Between my crippling fear of seeing Tony Siragusa in person, the unflattering work clothes, and the likelihood of traumatic brain injury, it's safe to say that I really do not want to play in the NFL. That makes it somewhat easier to bear that I haven't had a serious contract offer from a NFL team in months, but it doesn't quite explain the fact that, still, some adolescent brain node periodically beams strange fantasies into my mind. I'm executing shifty cut-backs and running for daylight on a crowded stretch of a crosstown street in Manhattan, and suddenly—and briefly, and embarrassedly—I'm Barry Sanders. Times Square is, briefly, Soldier Field or something, and the eyes-up waddlers choking some midtown artery are the helpless, hapless also-rans in some dramatically scored highlight-reel. (In worse moods, the tourists and slow-walkers and meandering texters are receivers hung out to dry on a crossing route, and I'm a Steve Atwater-ish safety, steaming with that obscure and vicious loathing specific to safeties and all too ready to hand out some concussions) And then it breaks, and I'm myself again—a thirtysomething goof with a literary physique, running late for some appointment or other. That the fantasies are so persistent is kind of shameful, but there is some good news buried in all that ridiculousness. And that is that I have not yet crossed the bar into darker territory—that other shore where men dream of being football coaches.
There's a distinction to be drawn, I guess, between college football coaches and NFL coaches. The odd Sloppy Joe exceptions notwithstanding, contemporary high-end college coaches have a trim, churchgoing aesthetic about them—the sort of men who play heroic amounts of golf, eat a lot of grilled chicken (almost no fat), and have uncomplicated relationships with a personal savior. Photoshop a suit onto Florida's Urban Meyer or Alabama's Nick Saban, and you've got a three-term Republican congressman who refers to a specific group of people as "illegals." Over the Thanksgiving holiday, I walked into a sporting goods store in my hometown and was surprised to see it transformed from the shabby emporium of my youth into what I can only describe as Coach Mart—the entire stock was given over to windbreakers and polo shirts and stern nylon pullovers in the colors of the high school sports teams. This is in suburban New Jersey—the mind reels at the prospect of how profoundly That Urban Meyer Look has influenced the middle-aged males of, say, South Carolina's swathes of golf course-adjacent sprawl. We will live long enough to see a certain type of dad wearing coaches whistles around their necks in the way that their wives wear necklaces.
NFL coaches, for their part, are a different and more outwardly desperate bunch. Where college coaches spend their hours private-jetting around the southeast and attempting to charm the mothers of linebacking prodigies, NFL coaches—well, they don't seem to sleep much as a rule, and the lifestyle seems notably more isolating and un-fun. While that may be broadly true of the head-coaching gig itself, it's obviously different for different coaches, and different types of coaches.
And those types: There are your Magnificent Walruses, the saturnine and improbably girthy martyrs of game-film study monasticism—Andy Reid would be your representative figure, here. There are the odd ex-players—scary-eyed Mike Singletary with that life-size wooden crucifix bouncing on his chest at one extreme; sleepily devout pokerfaces like Lovie Smith on the other. And the Bill Parcells acolytes, bile-steeped adepts of umbrage and haughtiness powered by a potent combination of brainy mastery and amorphous hate—Bill Belichick, most brilliantly and most biliously, but also howling martinets like Tom Coughlin and all the sourapples that fell from the Belichick/Patriots family tree. It's both telling and damning that the cohort which includes the totally psychotic Jon Gruden—these would be the third-generation Bill Walsh followers, who worked under Mike Holmgren in Green Bay during the 1990s and stand out for including vaguely decent-seeming people like Steve Mariucci and Marty Mornhinweg—actually seems to be the most functionally human. Or at least they do among the classifiables. There are other coaches who aren't so easily classified, and it's outliers like Pittsburgh's Mike Tomlin and Atlanta's Mike Smith who appear possessed of an ineffable football coachiness that makes them seem more organic and a bit more admirable than their peers. It is either a case of me reverse-engineering my argument or a result of that ineffable thing that these coaches tend to be good at their jobs.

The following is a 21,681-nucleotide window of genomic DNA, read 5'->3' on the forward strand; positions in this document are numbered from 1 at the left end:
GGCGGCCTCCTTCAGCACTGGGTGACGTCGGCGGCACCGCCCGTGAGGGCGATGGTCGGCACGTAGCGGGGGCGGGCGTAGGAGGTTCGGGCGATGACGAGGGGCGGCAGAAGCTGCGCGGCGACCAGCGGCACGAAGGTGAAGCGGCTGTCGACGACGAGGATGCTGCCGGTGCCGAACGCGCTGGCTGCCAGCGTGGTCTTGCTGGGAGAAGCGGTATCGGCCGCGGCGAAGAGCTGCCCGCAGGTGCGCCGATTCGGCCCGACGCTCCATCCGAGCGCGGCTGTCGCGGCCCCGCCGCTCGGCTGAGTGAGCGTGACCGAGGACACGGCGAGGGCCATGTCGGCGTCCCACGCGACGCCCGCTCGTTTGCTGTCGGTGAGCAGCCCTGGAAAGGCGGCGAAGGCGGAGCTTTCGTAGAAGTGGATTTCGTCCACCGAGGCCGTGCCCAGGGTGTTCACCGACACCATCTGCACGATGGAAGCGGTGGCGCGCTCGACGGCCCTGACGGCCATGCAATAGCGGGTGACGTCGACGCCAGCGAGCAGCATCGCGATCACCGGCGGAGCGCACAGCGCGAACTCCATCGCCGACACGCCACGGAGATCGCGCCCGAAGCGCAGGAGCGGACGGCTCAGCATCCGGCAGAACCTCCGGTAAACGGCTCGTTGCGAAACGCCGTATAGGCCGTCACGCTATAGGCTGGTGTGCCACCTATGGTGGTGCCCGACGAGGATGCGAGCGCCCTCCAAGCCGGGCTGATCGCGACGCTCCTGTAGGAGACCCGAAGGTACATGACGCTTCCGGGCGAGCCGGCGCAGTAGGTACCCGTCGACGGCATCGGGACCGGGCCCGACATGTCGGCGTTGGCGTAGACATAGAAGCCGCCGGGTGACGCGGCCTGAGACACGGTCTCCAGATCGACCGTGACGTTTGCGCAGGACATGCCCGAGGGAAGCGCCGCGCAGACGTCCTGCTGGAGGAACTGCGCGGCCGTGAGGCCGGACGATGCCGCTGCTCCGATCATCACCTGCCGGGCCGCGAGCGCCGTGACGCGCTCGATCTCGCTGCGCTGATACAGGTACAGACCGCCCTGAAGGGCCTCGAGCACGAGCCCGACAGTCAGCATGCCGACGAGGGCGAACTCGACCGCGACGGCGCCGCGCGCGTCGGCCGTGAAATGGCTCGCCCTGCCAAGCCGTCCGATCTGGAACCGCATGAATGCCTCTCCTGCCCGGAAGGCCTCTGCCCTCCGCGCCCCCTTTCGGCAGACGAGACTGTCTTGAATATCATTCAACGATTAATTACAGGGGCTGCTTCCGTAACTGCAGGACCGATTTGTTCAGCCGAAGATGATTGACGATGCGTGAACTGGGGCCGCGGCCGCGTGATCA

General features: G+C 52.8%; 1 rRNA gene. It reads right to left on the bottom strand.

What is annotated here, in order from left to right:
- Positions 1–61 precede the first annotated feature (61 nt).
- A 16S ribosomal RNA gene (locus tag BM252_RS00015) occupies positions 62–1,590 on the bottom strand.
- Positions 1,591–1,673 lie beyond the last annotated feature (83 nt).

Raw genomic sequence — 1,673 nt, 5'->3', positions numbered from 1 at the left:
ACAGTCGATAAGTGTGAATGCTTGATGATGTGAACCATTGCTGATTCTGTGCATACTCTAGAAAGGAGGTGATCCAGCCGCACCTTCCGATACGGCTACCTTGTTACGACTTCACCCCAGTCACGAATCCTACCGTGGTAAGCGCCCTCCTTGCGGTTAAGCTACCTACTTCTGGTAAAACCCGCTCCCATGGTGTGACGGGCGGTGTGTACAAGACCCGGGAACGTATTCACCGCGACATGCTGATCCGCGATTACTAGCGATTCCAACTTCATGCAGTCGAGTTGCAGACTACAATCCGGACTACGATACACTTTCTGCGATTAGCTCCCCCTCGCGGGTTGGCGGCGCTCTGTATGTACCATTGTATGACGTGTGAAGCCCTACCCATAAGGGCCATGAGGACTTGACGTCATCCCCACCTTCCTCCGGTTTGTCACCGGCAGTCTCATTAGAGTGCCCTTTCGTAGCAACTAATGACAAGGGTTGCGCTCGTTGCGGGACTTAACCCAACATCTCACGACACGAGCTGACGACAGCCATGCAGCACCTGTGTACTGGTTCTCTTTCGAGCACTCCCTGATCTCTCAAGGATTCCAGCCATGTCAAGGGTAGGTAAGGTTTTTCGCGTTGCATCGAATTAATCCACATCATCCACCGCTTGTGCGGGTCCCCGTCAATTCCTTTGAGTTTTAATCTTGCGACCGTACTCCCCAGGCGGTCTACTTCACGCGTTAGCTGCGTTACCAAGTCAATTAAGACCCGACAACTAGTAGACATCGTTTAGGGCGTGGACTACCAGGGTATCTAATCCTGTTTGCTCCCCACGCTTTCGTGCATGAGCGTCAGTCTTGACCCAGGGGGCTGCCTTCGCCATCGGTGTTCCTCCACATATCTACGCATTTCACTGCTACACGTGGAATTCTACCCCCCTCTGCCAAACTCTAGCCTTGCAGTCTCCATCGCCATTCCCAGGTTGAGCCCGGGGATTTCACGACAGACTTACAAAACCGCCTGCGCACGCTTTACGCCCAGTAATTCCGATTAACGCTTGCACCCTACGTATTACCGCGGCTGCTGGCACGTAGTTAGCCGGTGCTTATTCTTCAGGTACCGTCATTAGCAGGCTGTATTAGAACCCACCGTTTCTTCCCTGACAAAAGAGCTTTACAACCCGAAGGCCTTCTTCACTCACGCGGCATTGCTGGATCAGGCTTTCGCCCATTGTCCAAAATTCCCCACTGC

That ineffable thing is not calm, exactly, but it does manifest as that. In the best contemporary NFL coaches, there is a sort of basic confidence in and conversance with the old masculinisms of football rhetoric and an ability to imbue some ring of new and particular truth in old truisms, but there's also something deeper than that, a self-certainty that scans as fully understood and earned. That sort of cool self-security is rare, in football coaches or football players or football fans or football non-fans or football columnists—or Presidents of the United States—and its combination of scarcity and grace makes it uniquely enviable, even if it's no guarantee of success. Mike Tomlin couldn't win with the Carolina Panthers any more than a reasonable chief executive (pick one) could self-assuredly reason his way to legislative success in a Congress populated by frothy, hacked-off adolescents. But just as surely as there are more tinhorn Chamber of Commerce chuckleheads in the House of Representatives (and the world) than there are Barack Obamas, there are more insecure overcompensation specialists among the NFL's coaching caste than there are legitimately and profoundly confident Tomlin types. Which delivers the results you'd expect, in both cases.